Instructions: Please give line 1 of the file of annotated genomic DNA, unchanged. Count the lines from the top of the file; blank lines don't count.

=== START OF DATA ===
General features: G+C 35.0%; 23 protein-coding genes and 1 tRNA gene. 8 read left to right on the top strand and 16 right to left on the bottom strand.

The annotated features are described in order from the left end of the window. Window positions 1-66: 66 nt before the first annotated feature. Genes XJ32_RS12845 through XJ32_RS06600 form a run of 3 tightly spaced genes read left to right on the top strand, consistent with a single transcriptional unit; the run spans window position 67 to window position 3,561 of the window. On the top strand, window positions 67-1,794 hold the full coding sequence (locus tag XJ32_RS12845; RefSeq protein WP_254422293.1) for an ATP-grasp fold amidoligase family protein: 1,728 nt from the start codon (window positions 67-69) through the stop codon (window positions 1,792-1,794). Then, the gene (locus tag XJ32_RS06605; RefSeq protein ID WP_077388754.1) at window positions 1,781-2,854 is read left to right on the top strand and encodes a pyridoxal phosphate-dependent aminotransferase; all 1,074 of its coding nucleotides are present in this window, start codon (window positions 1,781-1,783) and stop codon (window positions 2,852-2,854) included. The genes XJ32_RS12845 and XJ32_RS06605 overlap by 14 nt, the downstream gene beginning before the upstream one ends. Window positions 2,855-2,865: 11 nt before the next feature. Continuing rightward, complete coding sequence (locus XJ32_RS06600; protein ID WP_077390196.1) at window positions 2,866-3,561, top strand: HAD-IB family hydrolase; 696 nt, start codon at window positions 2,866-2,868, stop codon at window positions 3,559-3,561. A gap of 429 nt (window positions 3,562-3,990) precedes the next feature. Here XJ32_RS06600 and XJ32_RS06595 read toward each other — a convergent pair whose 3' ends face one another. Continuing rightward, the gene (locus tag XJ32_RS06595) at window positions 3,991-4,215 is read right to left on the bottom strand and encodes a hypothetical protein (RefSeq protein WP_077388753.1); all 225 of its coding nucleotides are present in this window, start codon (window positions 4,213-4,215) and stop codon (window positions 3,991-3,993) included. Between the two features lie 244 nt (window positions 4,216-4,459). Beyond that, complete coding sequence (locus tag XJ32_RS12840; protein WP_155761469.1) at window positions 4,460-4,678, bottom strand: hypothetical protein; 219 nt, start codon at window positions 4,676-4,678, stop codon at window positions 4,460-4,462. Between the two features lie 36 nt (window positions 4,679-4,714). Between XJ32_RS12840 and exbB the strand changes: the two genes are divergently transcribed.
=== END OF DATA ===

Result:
General features: G+C 35.0%; 23 protein-coding genes and 1 tRNA gene. 8 read left to right on the top strand and 16 right to left on the bottom strand.